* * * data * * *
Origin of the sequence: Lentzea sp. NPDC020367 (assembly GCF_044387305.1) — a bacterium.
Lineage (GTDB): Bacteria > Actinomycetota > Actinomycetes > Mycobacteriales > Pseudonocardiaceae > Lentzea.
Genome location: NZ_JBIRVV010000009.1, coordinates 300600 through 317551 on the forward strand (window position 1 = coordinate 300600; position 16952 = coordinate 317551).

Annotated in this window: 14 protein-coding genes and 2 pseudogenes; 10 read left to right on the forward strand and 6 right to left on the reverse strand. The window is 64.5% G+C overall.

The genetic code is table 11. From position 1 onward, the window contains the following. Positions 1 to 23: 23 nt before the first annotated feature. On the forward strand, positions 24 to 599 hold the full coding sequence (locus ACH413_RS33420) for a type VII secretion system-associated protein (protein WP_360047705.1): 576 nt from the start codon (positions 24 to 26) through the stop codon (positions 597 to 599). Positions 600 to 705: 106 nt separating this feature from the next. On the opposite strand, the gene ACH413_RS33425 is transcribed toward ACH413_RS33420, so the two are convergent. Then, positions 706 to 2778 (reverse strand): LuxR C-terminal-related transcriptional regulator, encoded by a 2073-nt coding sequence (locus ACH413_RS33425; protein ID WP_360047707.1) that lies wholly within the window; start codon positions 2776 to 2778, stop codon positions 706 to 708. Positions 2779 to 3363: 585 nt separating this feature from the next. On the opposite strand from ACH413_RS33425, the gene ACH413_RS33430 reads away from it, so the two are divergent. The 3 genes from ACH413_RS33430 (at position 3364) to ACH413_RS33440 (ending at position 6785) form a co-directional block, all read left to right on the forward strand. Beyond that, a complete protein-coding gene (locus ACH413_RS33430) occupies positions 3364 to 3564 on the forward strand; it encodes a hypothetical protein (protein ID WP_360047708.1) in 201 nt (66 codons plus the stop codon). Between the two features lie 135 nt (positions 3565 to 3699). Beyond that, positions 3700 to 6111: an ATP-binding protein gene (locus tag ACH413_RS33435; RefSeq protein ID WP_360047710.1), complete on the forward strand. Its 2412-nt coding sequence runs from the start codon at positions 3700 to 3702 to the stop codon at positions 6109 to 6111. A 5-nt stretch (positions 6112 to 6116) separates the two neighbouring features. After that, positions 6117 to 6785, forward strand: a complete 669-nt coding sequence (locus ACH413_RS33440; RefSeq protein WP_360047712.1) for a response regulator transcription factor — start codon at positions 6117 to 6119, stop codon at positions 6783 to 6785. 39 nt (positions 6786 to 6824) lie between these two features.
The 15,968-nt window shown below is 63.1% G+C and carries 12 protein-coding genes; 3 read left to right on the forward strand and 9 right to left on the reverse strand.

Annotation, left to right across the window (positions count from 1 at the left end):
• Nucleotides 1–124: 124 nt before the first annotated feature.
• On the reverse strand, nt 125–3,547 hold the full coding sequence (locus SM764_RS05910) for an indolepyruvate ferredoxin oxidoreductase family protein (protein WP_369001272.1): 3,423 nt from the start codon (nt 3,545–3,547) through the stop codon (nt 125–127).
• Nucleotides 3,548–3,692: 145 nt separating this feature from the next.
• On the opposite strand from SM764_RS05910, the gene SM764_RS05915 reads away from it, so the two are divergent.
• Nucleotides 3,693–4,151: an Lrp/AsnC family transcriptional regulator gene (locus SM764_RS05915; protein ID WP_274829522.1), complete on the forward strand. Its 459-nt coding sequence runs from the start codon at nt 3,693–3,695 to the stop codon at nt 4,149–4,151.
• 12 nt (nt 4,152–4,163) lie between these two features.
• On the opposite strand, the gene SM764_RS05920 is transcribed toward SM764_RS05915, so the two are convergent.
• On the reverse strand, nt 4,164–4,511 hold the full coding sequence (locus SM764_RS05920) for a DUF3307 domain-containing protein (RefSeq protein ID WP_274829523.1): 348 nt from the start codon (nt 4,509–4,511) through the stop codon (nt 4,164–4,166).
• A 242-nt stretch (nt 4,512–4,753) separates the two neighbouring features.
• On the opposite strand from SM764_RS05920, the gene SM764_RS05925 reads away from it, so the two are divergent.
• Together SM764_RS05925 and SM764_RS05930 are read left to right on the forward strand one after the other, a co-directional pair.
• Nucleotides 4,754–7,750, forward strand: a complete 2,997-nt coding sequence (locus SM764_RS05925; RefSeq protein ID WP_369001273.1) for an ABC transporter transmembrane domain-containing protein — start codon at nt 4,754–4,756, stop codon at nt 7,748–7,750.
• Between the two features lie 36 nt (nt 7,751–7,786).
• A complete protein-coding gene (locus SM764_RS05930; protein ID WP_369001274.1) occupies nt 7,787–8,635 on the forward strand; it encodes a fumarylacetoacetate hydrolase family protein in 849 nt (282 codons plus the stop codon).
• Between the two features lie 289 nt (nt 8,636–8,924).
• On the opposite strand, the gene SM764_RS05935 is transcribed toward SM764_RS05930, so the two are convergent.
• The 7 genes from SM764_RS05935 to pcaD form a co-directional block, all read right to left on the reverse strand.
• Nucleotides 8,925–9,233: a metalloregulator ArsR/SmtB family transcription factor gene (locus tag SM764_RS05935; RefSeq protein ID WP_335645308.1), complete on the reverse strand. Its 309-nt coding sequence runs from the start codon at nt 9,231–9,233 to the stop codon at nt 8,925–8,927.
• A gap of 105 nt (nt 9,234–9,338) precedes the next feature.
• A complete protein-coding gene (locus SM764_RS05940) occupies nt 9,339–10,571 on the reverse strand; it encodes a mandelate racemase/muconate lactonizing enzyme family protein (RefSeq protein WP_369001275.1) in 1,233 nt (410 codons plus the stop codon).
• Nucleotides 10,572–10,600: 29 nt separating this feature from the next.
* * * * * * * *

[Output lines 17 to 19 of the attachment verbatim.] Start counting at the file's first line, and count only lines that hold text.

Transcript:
• On the opposite strand from SM764_RS05920, the gene SM764_RS05925 reads away from it, so the two are divergent.
• Together SM764_RS05925 and SM764_RS05930 are read left to right on the forward strand one after the other, a co-directional pair.
• Nucleotides 4,754–7,750, forward strand: a complete 2,997-nt coding sequence (locus SM764_RS05925; RefSeq protein ID WP_369001273.1) for an ABC transporter transmembrane domain-containing protein — start codon at nt 4,754–4,756, stop codon at nt 7,748–7,750.